Your daughter, now in grade one, seems to be making friends and handling the school work. But you’ve noticed that she’s started twisting a strand of hair and sucking on it — a lot. Is this a sign that she’s feeling stressed? Or is it just a meaningless habit?
A toddler under stress is likely to throw himself on the floor and scream. Pretty clear. But by six or seven, children have learned to control the way they express their emotions more, and it may be harder for parents to pick up on indications that something is bothering them.
Susan Dinsmore* finds her eight-year-old Keith’s signs of stress can even be annoying. “He becomes really clingy,” she says. “The other night he came into our bed and said, ‘I don’t want to be by myself.’ It can get so he doesn’t want to be in any room on his own.” She also finds Keith is overly sensitive at these times — a negative comment from a sibling can lead to outbursts of “Everybody hates me!”
Susan Gross, a psychological associate with the Waterloo Region District School Board in Ontario, says that children can be quite individual in how they show stress. “It depends on the temperament of your child,” she explains. “One child who is maxed out on his coping abilities will be grumpy, stomping around and maybe have bursts of aggression. Another will withdraw, become weepy or cling to a parent.”
*Names changed by request.
So what can parents look for if they are concerned? Any behaviour that is out of the ordinary for your child might be a sign of stress, says Gross, adding that parents know their own children best. Here are some more signs that might signal a concern:
• Physical symptoms, such as headaches, backache or tummy aches, especially if these are linked to definite times or situations (for example, having a tummy ache every morning before school but feeling fine on weekends).
• Sleeping less, or more, than usual or having nightmares.
• Increased or decreased appetite.
• Regressing or acting more babyish. Some kids under stress will want to seek comfort by doing things they did when they were younger — sucking on their fingers, for example, or twirling their hair.
• Increased sensitivity. Gross says many toddlers are sensitive to little things (tags in shirts, seams in socks, loud noises, etc.), but most will have outgrown it by this age. Under stress, though, such irritations become more upsetting.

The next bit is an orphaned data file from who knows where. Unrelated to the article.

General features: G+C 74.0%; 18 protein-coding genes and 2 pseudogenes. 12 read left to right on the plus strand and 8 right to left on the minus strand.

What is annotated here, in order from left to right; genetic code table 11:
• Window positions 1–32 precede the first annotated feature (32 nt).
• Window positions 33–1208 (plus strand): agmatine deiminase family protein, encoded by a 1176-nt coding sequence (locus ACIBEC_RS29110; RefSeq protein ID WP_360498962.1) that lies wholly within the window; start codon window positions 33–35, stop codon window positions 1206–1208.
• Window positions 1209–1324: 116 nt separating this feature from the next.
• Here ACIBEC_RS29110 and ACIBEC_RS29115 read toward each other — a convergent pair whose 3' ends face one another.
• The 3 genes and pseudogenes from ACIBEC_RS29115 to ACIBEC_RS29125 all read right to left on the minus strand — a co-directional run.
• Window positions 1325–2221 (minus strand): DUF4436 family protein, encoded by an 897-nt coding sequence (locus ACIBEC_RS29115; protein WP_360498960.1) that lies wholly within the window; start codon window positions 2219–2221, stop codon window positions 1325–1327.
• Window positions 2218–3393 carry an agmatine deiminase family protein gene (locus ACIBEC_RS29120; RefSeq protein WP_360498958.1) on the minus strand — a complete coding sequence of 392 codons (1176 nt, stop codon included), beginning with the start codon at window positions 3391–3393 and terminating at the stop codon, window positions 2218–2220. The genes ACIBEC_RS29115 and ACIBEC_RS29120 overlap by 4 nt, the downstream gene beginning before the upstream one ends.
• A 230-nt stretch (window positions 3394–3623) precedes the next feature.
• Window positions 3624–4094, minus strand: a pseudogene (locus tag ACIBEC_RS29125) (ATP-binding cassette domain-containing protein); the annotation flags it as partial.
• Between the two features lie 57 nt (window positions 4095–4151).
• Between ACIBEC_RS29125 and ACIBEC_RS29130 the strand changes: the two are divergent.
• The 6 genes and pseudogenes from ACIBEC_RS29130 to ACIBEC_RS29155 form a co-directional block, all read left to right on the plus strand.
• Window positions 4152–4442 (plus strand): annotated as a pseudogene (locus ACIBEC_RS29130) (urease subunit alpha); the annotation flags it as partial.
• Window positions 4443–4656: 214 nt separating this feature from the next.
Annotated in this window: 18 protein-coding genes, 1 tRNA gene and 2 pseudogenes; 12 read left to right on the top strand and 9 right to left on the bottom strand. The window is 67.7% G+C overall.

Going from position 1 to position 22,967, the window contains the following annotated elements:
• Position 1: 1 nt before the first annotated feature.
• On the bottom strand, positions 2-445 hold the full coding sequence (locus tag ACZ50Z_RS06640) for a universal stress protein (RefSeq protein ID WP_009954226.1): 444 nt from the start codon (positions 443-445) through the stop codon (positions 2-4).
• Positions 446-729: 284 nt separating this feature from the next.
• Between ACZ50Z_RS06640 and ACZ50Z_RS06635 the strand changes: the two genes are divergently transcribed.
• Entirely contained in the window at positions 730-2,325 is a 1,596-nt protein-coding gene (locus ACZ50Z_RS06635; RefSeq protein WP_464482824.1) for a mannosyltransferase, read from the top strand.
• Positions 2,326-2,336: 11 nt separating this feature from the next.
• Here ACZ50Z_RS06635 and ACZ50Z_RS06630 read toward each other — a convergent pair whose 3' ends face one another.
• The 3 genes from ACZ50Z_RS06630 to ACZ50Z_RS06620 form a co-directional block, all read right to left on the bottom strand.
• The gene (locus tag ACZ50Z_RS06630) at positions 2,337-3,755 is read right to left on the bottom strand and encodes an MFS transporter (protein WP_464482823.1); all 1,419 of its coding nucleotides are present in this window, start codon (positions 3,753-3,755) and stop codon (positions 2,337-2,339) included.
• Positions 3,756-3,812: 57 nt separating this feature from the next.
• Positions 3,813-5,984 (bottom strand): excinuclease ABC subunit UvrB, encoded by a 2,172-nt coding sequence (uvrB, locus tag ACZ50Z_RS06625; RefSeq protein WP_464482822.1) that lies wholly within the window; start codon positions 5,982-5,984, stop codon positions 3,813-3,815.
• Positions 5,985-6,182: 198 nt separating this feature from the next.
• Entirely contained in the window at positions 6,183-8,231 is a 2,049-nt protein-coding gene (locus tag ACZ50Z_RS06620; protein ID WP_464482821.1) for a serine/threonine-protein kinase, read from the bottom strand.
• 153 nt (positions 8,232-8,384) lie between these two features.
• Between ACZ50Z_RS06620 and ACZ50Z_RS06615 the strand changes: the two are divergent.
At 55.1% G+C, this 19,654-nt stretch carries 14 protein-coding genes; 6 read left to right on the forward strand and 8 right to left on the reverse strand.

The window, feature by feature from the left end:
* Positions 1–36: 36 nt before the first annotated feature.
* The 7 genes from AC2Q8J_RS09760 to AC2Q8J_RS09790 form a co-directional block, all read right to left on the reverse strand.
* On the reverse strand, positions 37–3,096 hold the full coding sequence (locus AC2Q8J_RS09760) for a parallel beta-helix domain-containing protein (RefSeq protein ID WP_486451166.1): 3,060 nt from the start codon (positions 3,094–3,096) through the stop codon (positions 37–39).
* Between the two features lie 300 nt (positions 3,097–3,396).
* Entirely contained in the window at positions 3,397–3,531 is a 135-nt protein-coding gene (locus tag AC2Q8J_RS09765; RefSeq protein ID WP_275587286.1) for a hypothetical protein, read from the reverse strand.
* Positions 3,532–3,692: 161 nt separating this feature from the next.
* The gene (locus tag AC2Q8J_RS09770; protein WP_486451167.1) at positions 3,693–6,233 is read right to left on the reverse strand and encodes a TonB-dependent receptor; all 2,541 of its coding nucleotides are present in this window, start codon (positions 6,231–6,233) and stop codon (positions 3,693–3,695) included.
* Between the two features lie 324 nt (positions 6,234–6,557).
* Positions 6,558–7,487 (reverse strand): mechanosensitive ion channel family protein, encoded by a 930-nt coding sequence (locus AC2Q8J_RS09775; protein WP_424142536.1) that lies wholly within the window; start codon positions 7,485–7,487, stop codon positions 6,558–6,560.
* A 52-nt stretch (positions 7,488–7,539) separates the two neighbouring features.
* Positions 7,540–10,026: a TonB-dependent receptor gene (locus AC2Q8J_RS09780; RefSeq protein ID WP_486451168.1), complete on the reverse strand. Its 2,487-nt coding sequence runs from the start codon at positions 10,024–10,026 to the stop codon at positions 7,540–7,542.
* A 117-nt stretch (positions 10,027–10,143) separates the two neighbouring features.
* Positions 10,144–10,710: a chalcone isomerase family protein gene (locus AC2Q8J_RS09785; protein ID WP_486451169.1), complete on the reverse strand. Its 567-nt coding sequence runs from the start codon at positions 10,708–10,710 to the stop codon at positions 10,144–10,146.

• Hostility or moodiness.
• Crying more than normal.
• Nervousness or anxiety in general. “Some kids can explain what is bothering them, but others are less verbal and may just seem generally anxious,” Gross says.
• Withdrawing from friends.
The challenge for parents is that these behaviours are often seen as misbehaviour. “You know when you have a baby who is irritable and fussy, and then the next day the baby gets a stuffy nose and a fever, and you realize: Oh, that’s what was wrong,” Gross says. “It’s much the same with these signs of stress. Parents often think the child is just acting up. But it helps if you can step back and think: OK, could he be stressed about something, has something in his life changed or are there issues I don’t know about?”
That doesn’t mean accepting bad behaviour. “You can say, ‘I’m thinking you might be worried about the tests at school, and I understand that preparing for them is stressful. But it’s still not OK to hit your brother,’” Gross says. With some kids, she adds, you can say, “Hey, what’s going on with you?” and they’ll tell you, but with others, you have to make educated guesses.
If you suspect your child is stressed but don’t really know why, Gross suggests saying something like “You seem a bit out of sorts right now. How can I help?” Just knowing someone cares about their feelings can help reduce children’s stress and may help them to open up. It isn’t helpful, she adds, to turn it into an interrogation by saying “Why are you acting like this?” because often the child doesn’t know why.
Dinsmore says the challenge is finding the balance. “We want to be consistent about family rules and not give in to his behaviour,” she says. “But I also try to empathize and let him know we understand his frustrations.”
That empathy, says Gross, may be the best solution a parent can offer. “You may not be able to fix the problem, and you might not even know what it is,” she says, “but what you can do is help him cope with his feelings.”
Talking about stressful feelings
It’s helpful to give kids the vocabulary to talk about how they are feeling, says Susan Gross, a psychological associate with the Waterloo Region District School Board in Ontario. Here’s how:
• Label their feelings as they are experiencing them. “Wow, you must have felt proud when you finished that project!” or “Walking into that cave was pretty scary.”
• Tell stories about your experiences and describe your feelings. “I was really embarrassed one day at school because I tore a hole in my pants. I didn’t want any of the kids to see, but they did.”
• Help your child define how big his or her feeling is. “Is this a pea-sized problem? Watermelon-sized? Elephant-sized?”